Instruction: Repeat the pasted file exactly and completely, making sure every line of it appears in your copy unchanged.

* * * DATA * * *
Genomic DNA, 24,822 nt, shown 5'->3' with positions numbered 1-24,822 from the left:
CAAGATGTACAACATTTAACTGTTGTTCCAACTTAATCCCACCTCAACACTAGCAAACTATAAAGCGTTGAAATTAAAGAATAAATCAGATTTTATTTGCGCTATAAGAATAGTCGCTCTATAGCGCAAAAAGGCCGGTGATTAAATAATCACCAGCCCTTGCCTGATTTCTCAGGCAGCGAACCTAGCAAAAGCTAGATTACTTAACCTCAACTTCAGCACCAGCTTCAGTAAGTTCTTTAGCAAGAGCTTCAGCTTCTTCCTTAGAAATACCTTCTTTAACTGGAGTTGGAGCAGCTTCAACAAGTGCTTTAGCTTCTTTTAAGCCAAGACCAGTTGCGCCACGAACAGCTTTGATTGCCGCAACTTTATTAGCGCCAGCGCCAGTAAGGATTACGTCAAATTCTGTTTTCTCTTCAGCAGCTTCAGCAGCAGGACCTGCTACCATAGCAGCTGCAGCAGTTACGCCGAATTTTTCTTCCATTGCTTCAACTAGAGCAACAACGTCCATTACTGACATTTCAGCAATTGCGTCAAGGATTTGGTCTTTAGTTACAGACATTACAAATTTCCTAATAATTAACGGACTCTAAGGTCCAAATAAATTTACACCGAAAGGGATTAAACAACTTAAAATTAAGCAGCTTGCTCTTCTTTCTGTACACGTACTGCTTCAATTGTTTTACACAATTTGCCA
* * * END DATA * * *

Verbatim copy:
Genomic DNA, 24,822 nt, shown 5'->3' with positions numbered 1-24,822 from the left:
CAAGATGTACAACATTTAACTGTTGTTCCAACTTAATCCCACCTCAACACTAGCAAACTATAAAGCGTTGAAATTAAAGAATAAATCAGATTTTATTTGCGCTATAAGAATAGTCGCTCTATAGCGCAAAAAGGCCGGTGATTAAATAATCACCAGCCCTTGCCTGATTTCTCAGGCAGCGAACCTAGCAAAAGCTAGATTACTTAACCTCAACTTCAGCACCAGCTTCAGTAAGTTCTTTAGCAAGAGCTTCAGCTTCTTCCTTAGAAATACCTTCTTTAACTGGAGTTGGAGCAGCTTCAACAAGTGCTTTAGCTTCTTTTAAGCCAAGACCAGTTGCGCCACGAACAGCTTTGATTGCCGCAACTTTATTAGCGCCAGCGCCAGTAAGGATTACGTCAAATTCTGTTTTCTCTTCAGCAGCTTCAGCAGCAGGACCTGCTACCATAGCAGCTGCAGCAGTTACGCCGAATTTTTCTTCCATTGCTTCAACTAGAGCAACAACGTCCATTACTGACATTTCAGCAATTGCGTCAAGGATTTGGTCTTTAGTTACAGACATTACAAATTTCCTAATAATTAACGGACTCTAAGGTCCAAATAAATTTACACCGAAAGGGATTAAACAACTTAAAATTAAGCAGCTTGCTCTTCTTTCTGTACACGTACTGCTTCAATTGTTTTACACAATTTGCCA